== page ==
The debate over paying reparations for US Blacks is a centuries old question. It starts way back in the early days of “40 acres and a mule“. Today most of us know what became of that very good intention. Some blacks got land and maybe some mules. Unfortunately, as soon as the sheriff in town changed those without any power of their own lost what had been given to them. Andrew Johnson, a Southerner who took over after Lincoln’s assassination quickly reversed these statutes. So, the question on reparations went back into the realm of dreams. Evidently, decoding the roots of US racial inequities has always been complex. Most calculations on reparations focussed on actions and consequences of slavery, however there are some who will like to look further. In this vein further means including racism and atrocities post emancipation.
So in today’s post I will be talking about a few key events in the history of this country. They will all have one thing in common, just everyday events that explain the racial wealth gap. I will start with where I currently live, in Mount Washington, a suburb of Baltimore. Mount Washington was established in 1854 initially intended as a rural suburban retreat for Baltimore’s wealthy professionals.
The Evolution of Kelly Avenue, Mt. Washington
I frequently drive down Kelly Avenue to get to interstate 83 when I need to get into Baltimore City. It is a winding treelined avenue with well maintained concrete sidewalks. I have taken many walks down Kelly Avenue. During Black History month of 2021, our local neighborhood newsletter published a story which broke my heart. Even in its early days Mount Washington was unique in being racially diverse. Unfortunately in 1925, the city leveled most of the African American section of Mount Washington to build the Kelly Bridge. This was not the end, but the beginning of the end. During the the post war boom of the 1950s the city further widened Kelly Avenue to make room for cars. More African American homes were razed down during that development.
Thus, the trail along Kelly Avenue that my family walks to get to Mount Washington Village goes through where the African American community lived. Just another story of a people dispossessed and a heritage and inheritance ripped away!
Central Park & Seneca Village New York
I am very “country” by nature and as such do not do very well in big cities. Whilst I love New York city for the occasional weekend visit I don’t believe I can live in New York. I however love Central Park. Wandering through the park I am usually thankful to the developers of this most treasured public resource. I cannot however talk about Central Park without mentioning Seneca Village. In 1855, a vibrant community occupied the part of the park near West 85th Street. This community Seneca Village had about 50 homes and was about 65% African American. In a white dominated society this was one of the few places blacks could own land. Most residents of Seneca Village owned their homes. The development of Central Park swallowed the community where blacks could own land. The city acquired the land through eminent domain.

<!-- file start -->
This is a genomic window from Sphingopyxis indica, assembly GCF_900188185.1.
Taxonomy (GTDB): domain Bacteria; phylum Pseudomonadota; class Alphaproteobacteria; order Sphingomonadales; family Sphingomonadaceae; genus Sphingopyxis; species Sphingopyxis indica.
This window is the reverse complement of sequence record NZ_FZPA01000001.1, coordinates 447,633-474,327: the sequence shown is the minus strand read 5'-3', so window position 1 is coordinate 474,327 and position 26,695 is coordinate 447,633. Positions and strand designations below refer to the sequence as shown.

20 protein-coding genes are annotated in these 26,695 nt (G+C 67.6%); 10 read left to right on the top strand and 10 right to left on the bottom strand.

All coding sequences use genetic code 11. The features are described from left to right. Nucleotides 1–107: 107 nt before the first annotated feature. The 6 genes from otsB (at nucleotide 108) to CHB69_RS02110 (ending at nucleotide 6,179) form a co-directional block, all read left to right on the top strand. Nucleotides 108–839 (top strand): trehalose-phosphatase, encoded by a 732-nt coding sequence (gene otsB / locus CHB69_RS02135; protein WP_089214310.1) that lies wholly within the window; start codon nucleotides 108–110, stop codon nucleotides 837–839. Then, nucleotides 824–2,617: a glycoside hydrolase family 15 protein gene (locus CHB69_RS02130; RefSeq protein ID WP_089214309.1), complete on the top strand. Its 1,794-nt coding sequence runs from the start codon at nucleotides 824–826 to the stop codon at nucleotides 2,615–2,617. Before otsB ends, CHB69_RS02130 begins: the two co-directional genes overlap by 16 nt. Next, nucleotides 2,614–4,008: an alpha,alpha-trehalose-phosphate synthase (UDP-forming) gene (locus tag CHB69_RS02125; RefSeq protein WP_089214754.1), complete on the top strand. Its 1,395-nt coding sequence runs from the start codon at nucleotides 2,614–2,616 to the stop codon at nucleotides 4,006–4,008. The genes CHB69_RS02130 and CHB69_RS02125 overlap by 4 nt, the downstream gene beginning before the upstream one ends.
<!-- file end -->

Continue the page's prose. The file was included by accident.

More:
Eminent Domain: Robbing Black Communities of Upward Mobility
I could go on and on about eminent domain. This small piece of American legislation meant for the good of the community has been used to enrich the powerful at the expense of the underprivileged. This law has robbed many Black Americans of their path to wealth. The lack of political power within the black community, has continuously taken from blacks to the benefit of all. Usually, all really means the white majority. In a paper on this issue Mindy Thompson Fullilove an African American social psychiatrist writes; “In 24 years, 2,532 projects were carried out in 992 cities that displaced one million people, two-thirds of them African American.”
We must all know that it is not only Covid-19 or HIV that affects us blacks more than other groups. Structural racism is not only more costly to our physical and emotional health, but over the years also to our economic health.
Black Wall Street – The Greenwood Massacre
In just a few days it would be a 100 years to the day when white jealousy and “righteous” rage took over a city in the American heartland. It was May 31st, 1921 and Tulsa, Oklahoma was in the middle of an oil boom. Within this boom was Greenwood district, a bustling African American community in Tulsa. This community was thriving in the midst of Ku Klux Khan violence in Oklahoma. The only spark required to ignite this community to the ground on that fateful day was a spurious newspaper article of a black boy assaulting a white girl. I would not go into the details of this painful history of racial violence in America. In a few days white rioters, burned 1200 homes to the ground and killed close to 300 blacks. For many years, no one knew where the bodies were buried, due to an elaborate cover-up.
The Greenwood Massacre A Documentary
As it gets close to the centennial many cities are planning events to memorialize this period of our history. In this massacre with more than 300 blacks lives lost. It is interesting to note that Dick Rowland who many believed only bumped into the 17 year old white girl Sarah Page is the only one who spent more than a night in jail.
Using these stories in 3 American cities any reasonable person can understand why reparations for American blacks makes sense. The question that will forever remain unanswered is how much is enough? In my opinion, even if America did try, we can never make up for all the atrocities against black Americans.
Dr. Leonard Sowah is an Internal Medicine Physician in Baltimore, Maryland